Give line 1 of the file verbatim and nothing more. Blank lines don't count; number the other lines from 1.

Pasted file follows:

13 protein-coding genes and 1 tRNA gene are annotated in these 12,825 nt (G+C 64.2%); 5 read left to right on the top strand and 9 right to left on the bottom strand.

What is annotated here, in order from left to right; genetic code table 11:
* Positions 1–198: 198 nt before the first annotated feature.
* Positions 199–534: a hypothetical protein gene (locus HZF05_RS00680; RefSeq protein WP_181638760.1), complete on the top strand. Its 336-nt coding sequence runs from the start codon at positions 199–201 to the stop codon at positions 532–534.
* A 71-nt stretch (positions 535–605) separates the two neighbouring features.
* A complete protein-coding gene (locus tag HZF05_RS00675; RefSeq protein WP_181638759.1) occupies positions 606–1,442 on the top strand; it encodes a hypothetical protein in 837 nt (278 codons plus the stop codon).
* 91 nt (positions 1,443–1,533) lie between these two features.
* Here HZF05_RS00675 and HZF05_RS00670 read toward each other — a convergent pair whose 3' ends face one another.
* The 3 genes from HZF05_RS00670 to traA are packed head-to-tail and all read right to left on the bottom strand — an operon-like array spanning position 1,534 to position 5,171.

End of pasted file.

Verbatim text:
13 protein-coding genes and 1 tRNA gene are annotated in these 12,825 nt (G+C 64.2%); 5 read left to right on the top strand and 9 right to left on the bottom strand.